I’m about to fall asleep inside a small hut a few steps from the top of San Jacinto peak at an elevation of 10,800 feet.
The climb from Idylwild was straight up for close to 10 miles and with 6 days of food in my pack it was a struggle. If I didn’t have Chris’ feet to follow I don’t think I could have made it, but after hearing about the hut at the top we were both determined to reach there before dark.
The day started with a visit from Dr Sole and coffee and scones with Wendy. She wanted to hit the trail early but I still had a few chores on my list including buying lunch food, cleaning out my tent and re-visiting the post office. Chris and I went back to the Red Kettle for lunch with another hiker called Austin. Once we’d ingested as much food as could possibly fit I asked a lady who was about to get into her car if we could have a lift to the trailhead. Not only did she drive us, she also gave us extra water to take with us when Chris realised he hadn’t filled up before leaving town.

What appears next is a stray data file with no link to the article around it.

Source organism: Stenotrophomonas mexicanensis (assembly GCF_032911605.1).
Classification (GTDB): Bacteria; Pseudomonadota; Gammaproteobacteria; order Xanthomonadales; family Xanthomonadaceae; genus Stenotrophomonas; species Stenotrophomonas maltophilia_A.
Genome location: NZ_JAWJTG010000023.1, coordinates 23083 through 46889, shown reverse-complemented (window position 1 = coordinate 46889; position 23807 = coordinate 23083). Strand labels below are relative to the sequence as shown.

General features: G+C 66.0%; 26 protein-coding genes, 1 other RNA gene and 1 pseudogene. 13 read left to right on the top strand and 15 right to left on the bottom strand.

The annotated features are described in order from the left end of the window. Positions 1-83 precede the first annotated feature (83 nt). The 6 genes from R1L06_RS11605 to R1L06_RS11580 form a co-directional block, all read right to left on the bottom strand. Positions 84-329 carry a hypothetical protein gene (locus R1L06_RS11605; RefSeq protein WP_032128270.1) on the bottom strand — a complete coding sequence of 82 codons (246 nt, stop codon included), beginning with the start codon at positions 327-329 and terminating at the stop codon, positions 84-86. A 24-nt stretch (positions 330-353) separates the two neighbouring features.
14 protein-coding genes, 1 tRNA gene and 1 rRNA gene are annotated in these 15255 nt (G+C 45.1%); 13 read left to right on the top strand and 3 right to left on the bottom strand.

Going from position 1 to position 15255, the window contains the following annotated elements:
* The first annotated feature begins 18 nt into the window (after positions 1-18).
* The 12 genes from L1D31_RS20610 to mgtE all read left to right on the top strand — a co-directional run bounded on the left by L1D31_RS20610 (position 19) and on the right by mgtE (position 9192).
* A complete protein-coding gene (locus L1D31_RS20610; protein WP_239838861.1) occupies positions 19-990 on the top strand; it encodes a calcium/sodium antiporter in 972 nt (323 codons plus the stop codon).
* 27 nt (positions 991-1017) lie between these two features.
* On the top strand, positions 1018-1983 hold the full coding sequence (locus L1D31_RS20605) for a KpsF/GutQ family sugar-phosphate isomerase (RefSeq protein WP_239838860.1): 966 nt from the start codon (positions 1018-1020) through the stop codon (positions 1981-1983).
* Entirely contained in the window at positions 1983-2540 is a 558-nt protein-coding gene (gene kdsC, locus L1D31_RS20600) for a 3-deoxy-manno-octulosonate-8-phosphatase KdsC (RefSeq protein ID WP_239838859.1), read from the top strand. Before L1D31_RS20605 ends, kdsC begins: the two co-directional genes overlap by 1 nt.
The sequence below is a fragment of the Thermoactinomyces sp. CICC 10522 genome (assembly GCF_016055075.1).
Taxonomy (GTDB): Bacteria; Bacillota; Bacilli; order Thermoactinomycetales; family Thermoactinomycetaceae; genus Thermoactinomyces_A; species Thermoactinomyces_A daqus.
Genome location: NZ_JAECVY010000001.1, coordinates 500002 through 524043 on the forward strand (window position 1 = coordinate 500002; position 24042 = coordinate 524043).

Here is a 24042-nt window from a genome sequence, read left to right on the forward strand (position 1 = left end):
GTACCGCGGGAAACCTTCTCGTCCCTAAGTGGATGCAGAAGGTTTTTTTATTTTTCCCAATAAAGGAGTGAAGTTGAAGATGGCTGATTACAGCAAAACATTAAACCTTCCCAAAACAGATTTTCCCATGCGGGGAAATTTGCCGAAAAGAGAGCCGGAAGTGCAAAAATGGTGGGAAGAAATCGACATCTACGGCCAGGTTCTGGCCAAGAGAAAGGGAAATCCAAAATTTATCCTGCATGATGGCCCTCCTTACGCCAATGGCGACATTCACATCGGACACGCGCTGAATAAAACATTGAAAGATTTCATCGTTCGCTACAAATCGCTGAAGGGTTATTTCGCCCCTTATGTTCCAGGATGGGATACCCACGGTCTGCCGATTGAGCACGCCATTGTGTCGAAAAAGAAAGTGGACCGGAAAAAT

We met a lot of day hikers coming back from the peak who all seemed to think it would take us a lot longer to reach the top, especially from the look of our heavy packs. The climb reminded me slightly of Kilimanjaro, just one foot in front of the other, breathing hard because of altitude and feeling slightly light headed. When we reached the hut we dropped our packs and booked it up the rocks to watch the last bit of sunlight dip beneath the horizon.
There wasn’t another soul up here even though we were told the hut may already be full of hikers. There are two bunk beds inside with sleeping mats and bags on them. I freaked out about bed bugs so I took all the bedding off and replaced it with my own. We then set up both stoves and had a sophisticated dinner on the floor of the hut consisting of chicken and vegetable pasta, carrot cake for dessert and peppermint tea.
I’ve got the alarm set for 4am so we can run up to the peak and watch the sun rise. After that we have a long hot stretch without water so a siesta may be in order. It’s such a novelty to be sleeping in a bed this high up in the wilderness.